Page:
How do you know when to stop doing youth work?

I was asked the question recently,
“How do you know when it is time to stop doing Youth Work?” This definitely got me thinking, especially as I’ve been working with young people for 20 years now.
I definitely don’t agree with any “Sell by date” type theories (young people only have two catergories for adults anyway i.e “old” and “reaalllllyyy old!” ….. the latter being about 36 and over!) and I know some fantastic youth leaders who are well past retirement age. I reckon experience counts for a lot and the further removed we are from youth culture(s) the more we are forced to ask and listen … which is a good thing!
So ….it’s open to discussion but my working answer at the moment is. It’s time to stop doing youth work if you no longer like/love young people but other than that the role, very much, stays open!
I guess it’s a bit like the question, “When it’s time to stop being a Rock band?” and no-one is suggesting that that is time boundaried!
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5 Replies to “How do you know when to stop doing youth work?”

  1. I remember my old youth leader’s wife telling me that she once made the mistake of asking a bunch of junior youth club kids how old they thought she was. ’45..?’ they guessed. She was 23! (and a babe).
    Every now and then, if I want a laugh, I ask my youth groups the same question. Sadly, I’m now steadily growing towards the age they think I am 🙁

  2. I think from what I have seen that you only become to old for youth work if either, you allow it to happen and you just stopping getting the kicks out of it, but it can also come about by spending a length of time away at which point the youth cultures (trying not to start another debate on what that means) change and getting back into it become much harder, it can be a bit like playing catch up when your in an astra and they’ve got a Ferrari!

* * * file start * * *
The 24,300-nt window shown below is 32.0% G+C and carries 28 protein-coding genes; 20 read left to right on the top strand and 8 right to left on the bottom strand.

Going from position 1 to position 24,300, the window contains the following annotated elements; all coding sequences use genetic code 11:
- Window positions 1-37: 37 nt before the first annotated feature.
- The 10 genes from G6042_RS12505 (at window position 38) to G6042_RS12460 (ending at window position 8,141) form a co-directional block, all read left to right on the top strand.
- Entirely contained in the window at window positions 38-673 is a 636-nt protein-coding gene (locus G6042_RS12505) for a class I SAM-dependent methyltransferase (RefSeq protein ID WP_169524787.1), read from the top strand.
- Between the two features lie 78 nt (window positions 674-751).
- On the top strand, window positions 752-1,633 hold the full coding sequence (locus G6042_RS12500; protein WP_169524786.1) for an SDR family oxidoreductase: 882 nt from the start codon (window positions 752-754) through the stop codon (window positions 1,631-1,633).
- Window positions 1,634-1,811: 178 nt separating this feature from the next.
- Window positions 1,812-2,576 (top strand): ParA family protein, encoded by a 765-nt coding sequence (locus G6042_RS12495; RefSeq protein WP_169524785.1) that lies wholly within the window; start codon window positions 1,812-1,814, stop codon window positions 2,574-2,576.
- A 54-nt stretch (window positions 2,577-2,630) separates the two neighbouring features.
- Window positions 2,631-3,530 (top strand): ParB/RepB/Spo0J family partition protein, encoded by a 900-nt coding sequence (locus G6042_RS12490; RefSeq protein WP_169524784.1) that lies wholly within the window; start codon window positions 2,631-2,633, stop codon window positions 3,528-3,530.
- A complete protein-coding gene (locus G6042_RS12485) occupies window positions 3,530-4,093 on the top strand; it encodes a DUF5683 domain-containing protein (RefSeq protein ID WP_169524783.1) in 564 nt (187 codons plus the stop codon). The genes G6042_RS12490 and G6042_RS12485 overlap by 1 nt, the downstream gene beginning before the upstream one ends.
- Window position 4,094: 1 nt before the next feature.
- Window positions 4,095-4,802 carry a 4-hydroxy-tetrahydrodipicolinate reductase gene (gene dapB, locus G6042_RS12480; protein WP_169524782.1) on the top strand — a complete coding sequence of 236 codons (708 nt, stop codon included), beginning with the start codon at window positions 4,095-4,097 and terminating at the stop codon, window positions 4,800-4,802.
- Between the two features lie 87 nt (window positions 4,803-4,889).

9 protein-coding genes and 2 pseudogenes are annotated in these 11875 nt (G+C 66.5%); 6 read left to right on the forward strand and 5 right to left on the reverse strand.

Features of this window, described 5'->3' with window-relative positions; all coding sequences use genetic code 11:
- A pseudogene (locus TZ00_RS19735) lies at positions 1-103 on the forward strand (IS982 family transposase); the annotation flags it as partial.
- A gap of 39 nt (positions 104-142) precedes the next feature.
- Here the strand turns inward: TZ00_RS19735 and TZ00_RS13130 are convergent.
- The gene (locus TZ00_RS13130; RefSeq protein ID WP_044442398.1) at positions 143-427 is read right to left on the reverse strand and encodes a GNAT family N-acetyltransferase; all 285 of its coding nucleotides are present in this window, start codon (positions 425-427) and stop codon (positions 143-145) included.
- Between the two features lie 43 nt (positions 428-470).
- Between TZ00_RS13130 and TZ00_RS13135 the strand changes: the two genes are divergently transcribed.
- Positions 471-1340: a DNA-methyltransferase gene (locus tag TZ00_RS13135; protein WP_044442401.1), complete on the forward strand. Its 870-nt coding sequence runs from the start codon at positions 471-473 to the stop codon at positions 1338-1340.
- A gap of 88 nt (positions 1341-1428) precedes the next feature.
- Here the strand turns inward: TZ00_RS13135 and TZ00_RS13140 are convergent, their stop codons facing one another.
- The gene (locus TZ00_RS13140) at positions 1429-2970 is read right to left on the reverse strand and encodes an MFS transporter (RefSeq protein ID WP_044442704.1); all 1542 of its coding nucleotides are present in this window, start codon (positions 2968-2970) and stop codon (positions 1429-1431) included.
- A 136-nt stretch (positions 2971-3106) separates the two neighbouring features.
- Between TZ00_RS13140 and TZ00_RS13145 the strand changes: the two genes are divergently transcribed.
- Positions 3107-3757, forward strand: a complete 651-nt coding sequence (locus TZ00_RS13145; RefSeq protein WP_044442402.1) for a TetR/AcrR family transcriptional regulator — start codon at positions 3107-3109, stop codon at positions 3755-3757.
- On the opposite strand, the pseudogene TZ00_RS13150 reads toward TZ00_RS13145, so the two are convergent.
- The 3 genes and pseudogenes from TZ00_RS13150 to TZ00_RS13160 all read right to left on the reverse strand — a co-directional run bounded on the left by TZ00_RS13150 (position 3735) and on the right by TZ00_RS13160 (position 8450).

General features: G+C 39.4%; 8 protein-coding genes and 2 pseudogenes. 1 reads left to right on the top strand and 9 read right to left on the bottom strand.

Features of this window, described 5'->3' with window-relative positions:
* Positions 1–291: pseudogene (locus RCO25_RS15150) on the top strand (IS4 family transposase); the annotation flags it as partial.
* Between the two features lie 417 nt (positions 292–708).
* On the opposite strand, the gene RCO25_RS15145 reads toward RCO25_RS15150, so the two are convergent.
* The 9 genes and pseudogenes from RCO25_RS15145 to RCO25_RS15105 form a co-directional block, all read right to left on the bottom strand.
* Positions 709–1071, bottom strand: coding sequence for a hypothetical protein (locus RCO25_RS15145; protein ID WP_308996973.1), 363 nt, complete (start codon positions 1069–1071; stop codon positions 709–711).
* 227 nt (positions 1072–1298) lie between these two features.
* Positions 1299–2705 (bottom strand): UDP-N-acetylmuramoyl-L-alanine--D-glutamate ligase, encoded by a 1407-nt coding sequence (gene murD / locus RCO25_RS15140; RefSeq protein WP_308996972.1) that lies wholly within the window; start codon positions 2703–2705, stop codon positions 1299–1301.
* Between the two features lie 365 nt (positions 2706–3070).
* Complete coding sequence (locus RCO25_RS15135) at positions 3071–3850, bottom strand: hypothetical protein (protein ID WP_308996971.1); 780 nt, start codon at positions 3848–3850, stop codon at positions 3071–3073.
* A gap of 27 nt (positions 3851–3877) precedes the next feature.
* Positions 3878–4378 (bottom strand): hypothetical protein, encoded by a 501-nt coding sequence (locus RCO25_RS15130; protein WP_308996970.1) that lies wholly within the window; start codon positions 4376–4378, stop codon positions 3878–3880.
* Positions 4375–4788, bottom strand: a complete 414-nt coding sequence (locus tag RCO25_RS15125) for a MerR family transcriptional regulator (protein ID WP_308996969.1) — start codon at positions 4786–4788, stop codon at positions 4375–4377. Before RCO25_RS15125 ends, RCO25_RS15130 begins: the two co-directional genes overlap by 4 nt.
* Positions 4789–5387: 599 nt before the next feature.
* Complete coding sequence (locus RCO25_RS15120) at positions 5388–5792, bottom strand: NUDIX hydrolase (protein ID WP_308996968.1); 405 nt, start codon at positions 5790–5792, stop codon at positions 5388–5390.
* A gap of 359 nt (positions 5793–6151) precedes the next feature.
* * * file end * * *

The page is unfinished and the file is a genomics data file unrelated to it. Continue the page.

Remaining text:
3. the best youth workers i know are older. i’ve only been doing this youth thing for 19 years so i don’t have a world of experience yet but it seems to me that everything except the energy level gets easier as i grow older. counseling kids and parents has gotten a world easier since getting older. focusing on what I’m convinced is really important to CHRIST has become easier. etc., etc. the only thing that hasn’t become easier over time is all-nighters. those are pretty rough now.

  4. I agree whole heartedly with the comments about youthwork and age – definately not upper limit.
    I’m not so sure about rock stars – a fixed age of 55 would save our ears from more Tina Turner, Rod Stewart, Rolling Stones, Quo and even Cliff – definately a good thing in my book!

  5. I am 46 years old and I love working with youth more now than I used to. I believe the key is love, respect, and passion to see people with much more energy than me become apprentices of Jesus.
    This generation is a very spiritually hungry generation and they respond well to authentic Christ-following adults who teach them straight up and don’t try to sugar up or goofy up the Word of God.

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